Honoring the real hero of Mardi Gras

By Mike Peters

Mardi Gras 2009 is upon us. As we prepare for this year’s festivities in St. Charles Parish, we can start guessing at what we’ll see for themes in the local parades.

No doubt we’ll see some Super Hero floats – probably a couple with Batman creations as a tribute to Heath Ledger in last year’s box office hit movie. I’m guessing we’ll also see at least one Barack Obama float – most probably titled “Yes We Can”.  We’ll probably see a “Hero of the Hudson” number as Flight 1549 is honored as a salute to the crew and passengers of US Airways Flight 1549 – now that’s one you can really call a “FLOAT”!

There’s nothing wrong with a float dedicated to a Super Hero, but I wonder how many of us really take the time to recognize the real Super Hero of any Mardi Gras parade – the Pooper Scooper. That’s right, the unsung hero known as the Pooper Scooper quietly goes about his/her business, usually with little or no recognition for a job well done.

Picture this – it’s the day of the parade. You go park the pickup on the parade route five hours early to get your spot. About two hours before the parade, your crew starts to show up. You’ve got beer and snacks and soft drinks and food and bead bags. The crowd swells. Soon, the parade approaches. The sirens of the police cars and ambulances and fire trucks wail. The marching bands belt out a pounding beat. The dance teams put on a show. The King and Queen sit in the back of the convertible, waving majestically and occasionally tossing a bead or two. After the floats pass, children and adults scurry into the street to gather up the leftover throws. Now the parade is in full swing, the crowd is at maximum, and everyone is having a ball.

Here comes one of the local riding clubs, with men and women riders in satin and sequined shirts and cowboy hats perched atop big, beautiful horses. The steady clop, clop, clop of each of the horse’s hooves on the pavement provides the cadence. The parade stops, and the riders are right in front of your crew. The riders turn their horses to face the crowd at an angle, so that everyone can admire the horse. Then it happens – one of the horses suddenly stiffens up, extends its tail, and makes a deposit. Bombs away! It happens as if it’s in ultra slow motion in wide screen high definition with surround sound.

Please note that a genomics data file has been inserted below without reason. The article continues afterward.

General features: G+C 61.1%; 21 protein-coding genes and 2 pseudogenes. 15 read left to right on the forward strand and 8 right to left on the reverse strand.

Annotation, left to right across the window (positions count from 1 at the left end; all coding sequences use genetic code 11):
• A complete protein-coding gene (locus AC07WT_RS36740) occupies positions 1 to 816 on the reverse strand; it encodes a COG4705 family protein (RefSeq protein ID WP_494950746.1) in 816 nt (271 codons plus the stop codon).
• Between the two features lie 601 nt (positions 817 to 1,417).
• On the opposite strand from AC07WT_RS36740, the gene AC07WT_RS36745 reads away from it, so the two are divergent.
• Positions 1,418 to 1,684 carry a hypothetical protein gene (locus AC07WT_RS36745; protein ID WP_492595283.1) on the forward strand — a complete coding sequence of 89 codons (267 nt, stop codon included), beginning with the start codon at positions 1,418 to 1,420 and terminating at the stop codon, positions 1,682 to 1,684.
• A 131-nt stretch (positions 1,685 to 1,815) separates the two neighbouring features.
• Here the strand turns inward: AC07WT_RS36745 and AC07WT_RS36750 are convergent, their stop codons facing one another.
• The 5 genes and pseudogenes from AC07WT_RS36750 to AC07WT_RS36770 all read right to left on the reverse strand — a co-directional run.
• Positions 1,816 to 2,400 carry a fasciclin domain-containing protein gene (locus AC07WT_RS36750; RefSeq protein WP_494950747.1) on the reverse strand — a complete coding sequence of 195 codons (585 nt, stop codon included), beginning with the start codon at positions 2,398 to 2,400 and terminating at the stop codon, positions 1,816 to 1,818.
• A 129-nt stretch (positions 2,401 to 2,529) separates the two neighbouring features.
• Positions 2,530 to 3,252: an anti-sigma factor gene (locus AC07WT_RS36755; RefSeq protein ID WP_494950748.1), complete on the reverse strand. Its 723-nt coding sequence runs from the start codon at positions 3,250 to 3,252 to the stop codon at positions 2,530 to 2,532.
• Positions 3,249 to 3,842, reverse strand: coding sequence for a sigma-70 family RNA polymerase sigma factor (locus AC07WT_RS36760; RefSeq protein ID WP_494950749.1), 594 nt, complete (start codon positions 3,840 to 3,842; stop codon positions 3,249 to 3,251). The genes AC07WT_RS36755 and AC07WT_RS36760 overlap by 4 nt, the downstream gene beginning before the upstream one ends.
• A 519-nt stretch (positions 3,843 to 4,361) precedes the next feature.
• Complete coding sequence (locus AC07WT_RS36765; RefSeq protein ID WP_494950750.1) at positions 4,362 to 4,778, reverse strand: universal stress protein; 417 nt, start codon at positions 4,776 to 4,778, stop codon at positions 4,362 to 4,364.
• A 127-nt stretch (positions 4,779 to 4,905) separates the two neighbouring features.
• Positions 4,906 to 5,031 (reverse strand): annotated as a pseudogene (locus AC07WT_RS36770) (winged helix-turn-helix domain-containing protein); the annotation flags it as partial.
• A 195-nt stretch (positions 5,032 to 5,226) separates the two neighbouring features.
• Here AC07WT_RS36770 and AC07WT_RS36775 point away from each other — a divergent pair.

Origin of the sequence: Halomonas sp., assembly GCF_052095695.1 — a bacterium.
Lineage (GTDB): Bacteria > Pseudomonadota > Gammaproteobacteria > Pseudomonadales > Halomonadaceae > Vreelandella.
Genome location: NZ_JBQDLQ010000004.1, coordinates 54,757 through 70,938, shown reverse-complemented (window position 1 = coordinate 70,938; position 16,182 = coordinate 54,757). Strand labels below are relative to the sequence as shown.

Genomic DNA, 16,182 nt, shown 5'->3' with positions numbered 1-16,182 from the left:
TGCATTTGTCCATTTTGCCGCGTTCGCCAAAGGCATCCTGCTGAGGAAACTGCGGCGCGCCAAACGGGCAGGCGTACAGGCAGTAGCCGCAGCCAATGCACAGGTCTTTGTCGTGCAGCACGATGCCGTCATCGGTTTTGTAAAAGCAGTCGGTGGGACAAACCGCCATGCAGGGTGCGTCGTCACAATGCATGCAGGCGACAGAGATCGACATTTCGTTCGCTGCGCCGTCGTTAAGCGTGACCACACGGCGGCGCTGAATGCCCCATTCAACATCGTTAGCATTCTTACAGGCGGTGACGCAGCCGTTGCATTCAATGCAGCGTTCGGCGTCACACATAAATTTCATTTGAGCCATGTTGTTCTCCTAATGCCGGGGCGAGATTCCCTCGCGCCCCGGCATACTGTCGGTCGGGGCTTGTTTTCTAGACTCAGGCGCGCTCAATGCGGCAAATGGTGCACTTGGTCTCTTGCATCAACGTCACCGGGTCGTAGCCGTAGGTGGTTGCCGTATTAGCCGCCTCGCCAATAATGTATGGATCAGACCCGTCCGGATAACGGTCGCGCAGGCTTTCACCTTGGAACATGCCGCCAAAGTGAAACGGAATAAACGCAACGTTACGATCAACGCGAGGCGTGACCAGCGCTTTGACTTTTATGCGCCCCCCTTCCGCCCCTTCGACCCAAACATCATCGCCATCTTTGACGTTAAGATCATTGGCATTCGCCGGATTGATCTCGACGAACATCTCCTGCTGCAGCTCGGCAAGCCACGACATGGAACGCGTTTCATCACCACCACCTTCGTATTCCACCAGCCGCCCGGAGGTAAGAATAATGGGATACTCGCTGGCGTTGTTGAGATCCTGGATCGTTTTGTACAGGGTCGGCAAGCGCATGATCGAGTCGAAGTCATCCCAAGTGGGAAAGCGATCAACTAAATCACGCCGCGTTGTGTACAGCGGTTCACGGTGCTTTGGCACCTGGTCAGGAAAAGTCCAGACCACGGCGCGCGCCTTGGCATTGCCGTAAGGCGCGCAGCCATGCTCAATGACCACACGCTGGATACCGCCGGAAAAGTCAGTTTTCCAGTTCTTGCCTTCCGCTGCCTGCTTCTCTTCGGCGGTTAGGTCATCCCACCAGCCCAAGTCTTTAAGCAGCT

Expecting collateral damage, the crowd quickly draws back. With a solid but dull PLOP, it hits the pavement. Mothers quickly grab their 5 year olds, knowing full well by the look in their eyes that the kid has every intention of claiming what appears to be the ultimate parade throw. The crowd lets out a collective gasp. The rider and horse never look back. In fact, the horse stares blankly at the crowd as if to say “Hey, man, –it happens”!

Enter the ultimate Super Hero – the Pooper Scooper. He/she suddenly appears from a truck following the riders. The properly equipped Pooper Scooper pulls a red wagon with a white bucket and a flat shovel. You can tell the experienced Pooper Scooper – most probably a third generation Pooper Scooper (having learned the craft from his/her grandfather) – they wear a nice colorful costume and wave to the crowd as they go about the business at hand. They take pride in the service that they provide. They approach the contaminated area at a brisk pace, wielding the flat shovel quickly as they deftly maneuver the bucket wagon into position.

With a swift flick of the wrists, the toxic pony pie leaves the pavement and flies through the air into the white bucket.

The most elite of this profession is known as the Super Duper Pooper Scooper. Their wagon is decorated to look like a float. Their white bucket is adorned with beads, inviting those in the crowd to try and hit the white bucket with beads of their own. Some in the crowd try to play a mean joke on the Super Duper Pooper Scooper by throwing loose change into the bucket. But the joke is on them, because the Super Duper Pooper Scooper is also equipped with latex gloves.

So as you enjoy this year’s parades, be sure to take a minute to recognize and support your friendly local Super Duper Pooper Scooper (SDPS) for their hard work. Get your crew to do the Wave to salute the SDPS. And, as always, applause goes a long way to express appreciation. However, it is not recommended that you high-five the SDPS, because you never know where those hands have been (see paragraph above). Besides, you don’t want to get too close to that white bucket – you might get hit with loose change or long beads.

Happy Mardi Gras, St. Charles!


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